“Flyover country” has become one of the trigger words for rural America. Since the first recorded instance of its use in 1980, farmers and country dwellers have chafed at the condescension of the term. The idea of urban elites on the coasts looking down their noses at us is a familiar source of indignation.
Only it is nearly impossible to find any actual quotes from New Yorkers or San Fanciscans. Try searching yourself. It turns out that flyover country is something we say that others say about us. We not only created a stereotype of what we think urban citizens are like, we wrote their lines.
While this is a handy way to draw sharp and flattering contrast between our way of life and theirs, this manufactured insult probably obscures a more unsettling possibility.
When Jan and I took a honeymoon cruise on our tenth anniversary - which was when we could finally afford it - we were the only farmers on the boat. I was at the age to be very sensitive to how farmers were perceived.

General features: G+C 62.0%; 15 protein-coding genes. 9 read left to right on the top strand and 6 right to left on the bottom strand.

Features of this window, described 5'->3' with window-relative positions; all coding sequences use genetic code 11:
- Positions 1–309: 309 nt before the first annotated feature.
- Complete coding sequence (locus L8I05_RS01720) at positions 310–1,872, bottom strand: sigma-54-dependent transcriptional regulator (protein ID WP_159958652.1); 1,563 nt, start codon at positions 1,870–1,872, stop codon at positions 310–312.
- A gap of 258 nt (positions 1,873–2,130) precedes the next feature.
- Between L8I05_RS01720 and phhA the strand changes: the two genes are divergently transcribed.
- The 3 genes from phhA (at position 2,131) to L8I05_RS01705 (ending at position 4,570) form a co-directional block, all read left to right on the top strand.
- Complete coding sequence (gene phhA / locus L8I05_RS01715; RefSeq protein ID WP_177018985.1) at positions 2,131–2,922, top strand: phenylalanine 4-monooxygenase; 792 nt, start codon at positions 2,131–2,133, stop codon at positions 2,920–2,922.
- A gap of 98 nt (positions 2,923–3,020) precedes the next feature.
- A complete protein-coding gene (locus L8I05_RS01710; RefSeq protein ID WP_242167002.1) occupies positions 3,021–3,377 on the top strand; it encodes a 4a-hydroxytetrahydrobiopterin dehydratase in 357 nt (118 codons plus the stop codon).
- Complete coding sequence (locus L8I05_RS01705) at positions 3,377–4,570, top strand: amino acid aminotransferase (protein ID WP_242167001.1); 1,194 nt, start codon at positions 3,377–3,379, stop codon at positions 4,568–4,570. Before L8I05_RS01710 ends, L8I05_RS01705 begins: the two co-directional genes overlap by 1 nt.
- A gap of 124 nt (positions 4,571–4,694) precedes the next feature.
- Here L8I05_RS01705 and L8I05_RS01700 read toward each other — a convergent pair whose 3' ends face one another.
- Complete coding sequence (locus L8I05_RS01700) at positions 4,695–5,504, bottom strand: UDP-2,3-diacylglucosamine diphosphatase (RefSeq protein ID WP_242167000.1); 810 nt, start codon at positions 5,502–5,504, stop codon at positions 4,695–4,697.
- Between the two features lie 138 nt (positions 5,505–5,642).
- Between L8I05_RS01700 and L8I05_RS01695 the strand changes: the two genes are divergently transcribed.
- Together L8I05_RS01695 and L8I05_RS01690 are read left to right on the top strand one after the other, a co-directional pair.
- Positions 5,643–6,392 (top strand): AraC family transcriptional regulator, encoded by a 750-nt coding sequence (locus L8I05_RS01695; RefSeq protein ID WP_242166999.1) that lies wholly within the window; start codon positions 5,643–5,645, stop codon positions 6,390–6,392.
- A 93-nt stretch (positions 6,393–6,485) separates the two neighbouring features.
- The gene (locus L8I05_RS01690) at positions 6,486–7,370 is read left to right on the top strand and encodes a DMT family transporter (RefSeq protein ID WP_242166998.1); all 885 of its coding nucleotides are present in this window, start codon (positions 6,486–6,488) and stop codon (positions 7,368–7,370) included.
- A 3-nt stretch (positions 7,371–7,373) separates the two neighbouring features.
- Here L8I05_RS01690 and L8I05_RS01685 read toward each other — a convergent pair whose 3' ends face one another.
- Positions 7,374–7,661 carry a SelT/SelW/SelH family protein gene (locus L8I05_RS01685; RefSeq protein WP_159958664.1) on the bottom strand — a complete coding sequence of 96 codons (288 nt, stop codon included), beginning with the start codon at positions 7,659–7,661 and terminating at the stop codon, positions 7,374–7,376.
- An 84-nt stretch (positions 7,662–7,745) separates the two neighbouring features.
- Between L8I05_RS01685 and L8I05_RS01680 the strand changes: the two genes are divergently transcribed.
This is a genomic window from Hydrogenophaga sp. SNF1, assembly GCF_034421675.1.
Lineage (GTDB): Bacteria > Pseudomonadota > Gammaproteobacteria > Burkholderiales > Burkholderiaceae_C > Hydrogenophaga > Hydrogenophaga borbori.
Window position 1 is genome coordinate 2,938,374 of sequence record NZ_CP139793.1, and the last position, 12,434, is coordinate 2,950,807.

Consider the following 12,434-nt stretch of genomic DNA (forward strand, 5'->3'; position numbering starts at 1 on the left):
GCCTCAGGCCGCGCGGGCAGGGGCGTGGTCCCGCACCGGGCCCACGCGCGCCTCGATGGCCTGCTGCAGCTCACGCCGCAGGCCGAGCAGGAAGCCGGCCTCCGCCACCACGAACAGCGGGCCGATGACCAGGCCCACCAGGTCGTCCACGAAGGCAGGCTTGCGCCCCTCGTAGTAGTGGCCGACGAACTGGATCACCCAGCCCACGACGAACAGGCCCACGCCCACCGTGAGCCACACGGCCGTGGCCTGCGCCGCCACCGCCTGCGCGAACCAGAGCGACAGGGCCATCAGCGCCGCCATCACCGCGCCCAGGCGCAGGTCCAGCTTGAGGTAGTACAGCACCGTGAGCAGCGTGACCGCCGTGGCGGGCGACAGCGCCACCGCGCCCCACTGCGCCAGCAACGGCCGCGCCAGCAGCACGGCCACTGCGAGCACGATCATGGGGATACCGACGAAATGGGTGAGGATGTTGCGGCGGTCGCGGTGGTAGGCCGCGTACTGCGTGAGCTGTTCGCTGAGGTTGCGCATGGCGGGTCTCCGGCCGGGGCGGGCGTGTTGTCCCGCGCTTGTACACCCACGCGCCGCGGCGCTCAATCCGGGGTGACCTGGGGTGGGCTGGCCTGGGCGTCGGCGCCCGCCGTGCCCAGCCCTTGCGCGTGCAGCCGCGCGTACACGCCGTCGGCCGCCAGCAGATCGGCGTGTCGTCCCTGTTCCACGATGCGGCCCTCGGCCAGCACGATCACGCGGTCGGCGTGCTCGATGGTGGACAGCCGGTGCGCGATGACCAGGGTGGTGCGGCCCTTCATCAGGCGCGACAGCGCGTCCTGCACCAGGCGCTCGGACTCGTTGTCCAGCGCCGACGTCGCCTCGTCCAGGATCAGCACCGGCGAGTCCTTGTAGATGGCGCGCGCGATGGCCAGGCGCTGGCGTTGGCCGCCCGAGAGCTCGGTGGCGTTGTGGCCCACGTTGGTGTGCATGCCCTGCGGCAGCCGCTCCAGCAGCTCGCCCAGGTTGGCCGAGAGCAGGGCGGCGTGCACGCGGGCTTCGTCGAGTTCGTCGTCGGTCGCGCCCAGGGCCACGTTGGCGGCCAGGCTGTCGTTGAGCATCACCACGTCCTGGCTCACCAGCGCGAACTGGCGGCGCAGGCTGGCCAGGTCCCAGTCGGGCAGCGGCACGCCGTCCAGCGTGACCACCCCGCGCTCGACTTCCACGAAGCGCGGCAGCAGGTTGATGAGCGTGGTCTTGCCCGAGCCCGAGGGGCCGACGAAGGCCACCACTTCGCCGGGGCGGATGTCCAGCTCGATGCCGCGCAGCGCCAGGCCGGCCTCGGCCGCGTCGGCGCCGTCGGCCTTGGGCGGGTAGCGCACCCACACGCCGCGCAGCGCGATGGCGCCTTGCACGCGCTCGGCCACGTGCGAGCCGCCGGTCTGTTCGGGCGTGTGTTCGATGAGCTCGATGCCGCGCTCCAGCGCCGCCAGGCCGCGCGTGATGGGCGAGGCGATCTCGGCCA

It was then I learned something my dad had told me not long before. He said when he was twenty, he worried about what the world thought about him. When he was forty he decided he didn't care what the world thought about him. When he reached 60, he discovered the world wasn't thinking about him at all - they were thinking about themselves.
So, do non-rural Americans think about us as flyover country? Almost certainly not. The vast majority don't think about us at all. While many of you may be just as offended by indifference, I think under the radar is a relatively safe place to be these days.